Not because there is any likeness between Muldoon and PM Bill English. There isn’t. Bill English does not rule by fear. He has not tried to humiliate journalists and the public service. He is not presiding over a government clinging to power with increasingly desperate expedients to block economic steam vents.
But I thought of Muldoon because taking a virtue to a foolish extreme can end both great and lesser political careers. Muldoon allowed blind loyalty to a friend named Colin McLachlan to show that he placed a friendship ahead of good government and his MPs interests. Muldoon had an incompetent (probably ill) Minister of Transport. The Minister became a target for media ridicule. It reached a crescendo with a ridiculous excuse for what appeared to be public drunkenness. But instead of distancing himself and his government Muldoon tried to force his caucus to back the doomed Minister.
It was only one among several reasons why caucus loyalty unravelled. But it told many backbenchers that Muldoon’s political instinct was no longer reliable. It told them he no longer put first the good of the country, and stable and respected government.
I’m reminded of that telling saga by the inexplicable determination to push ahead with Dr Smith’s Bill, especially just before an election. It can’t possibly get one extra house built before the election. It should be superseded early by the major reform recommended by the Productivity Commission. So its only function now is to try to salvage Dr Smith’s reputation as a ‘can do’ Minister.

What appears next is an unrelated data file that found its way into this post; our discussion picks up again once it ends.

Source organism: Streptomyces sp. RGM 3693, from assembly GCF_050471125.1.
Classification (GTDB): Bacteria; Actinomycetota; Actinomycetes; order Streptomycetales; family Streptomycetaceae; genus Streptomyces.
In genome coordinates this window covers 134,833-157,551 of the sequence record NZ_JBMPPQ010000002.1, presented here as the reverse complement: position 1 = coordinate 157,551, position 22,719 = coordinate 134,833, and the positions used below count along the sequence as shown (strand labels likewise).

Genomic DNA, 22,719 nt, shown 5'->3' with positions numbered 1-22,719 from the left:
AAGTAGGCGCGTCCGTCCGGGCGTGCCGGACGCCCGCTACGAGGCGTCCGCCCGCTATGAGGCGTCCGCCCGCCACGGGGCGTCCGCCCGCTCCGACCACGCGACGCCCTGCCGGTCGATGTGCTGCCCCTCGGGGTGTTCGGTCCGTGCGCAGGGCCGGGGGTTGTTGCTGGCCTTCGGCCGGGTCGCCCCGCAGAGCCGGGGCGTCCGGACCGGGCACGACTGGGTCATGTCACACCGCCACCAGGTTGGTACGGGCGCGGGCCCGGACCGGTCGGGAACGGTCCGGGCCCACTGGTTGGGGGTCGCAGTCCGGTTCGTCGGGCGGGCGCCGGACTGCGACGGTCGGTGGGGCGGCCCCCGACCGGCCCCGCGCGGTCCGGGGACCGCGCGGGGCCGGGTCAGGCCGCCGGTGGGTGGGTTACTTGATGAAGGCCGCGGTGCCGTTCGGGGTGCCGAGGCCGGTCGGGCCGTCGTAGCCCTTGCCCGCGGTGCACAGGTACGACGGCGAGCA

It can’t do that on any objective assessment. Winston Peters will use it to mince up what is left of National credibility on RMA issues.
So to those whose calls I did not return yesterday, I apologise. I can’t explain why the government is doing something so radical and so dangerously silly (constitutionally and politically) other than to say that it would not be the first time that friend loyalty has trumped duty and common sense.
To the journalist who apologized with “Sorry to have to admit it, but I’ve only just heard about this. I couldn’t believe what I heard, but now I’ve looked into it, why haven’t we heard all about it for months. Why on earth is the government handing this gift to Winston?”
I feel for Greg O’Connor as the full destructive weight of low quality political journalism starts to focus on him.
When I became my party’s Justice Spokesperson I got the Parliamentary Library to feed me catch up criminology. I’d spent 20 years in commercial law. I badly needed to understand what had happened to turn the courts into awkward apologies for authority, from the oases of calm judicial and establishment confidence they were in my early practice.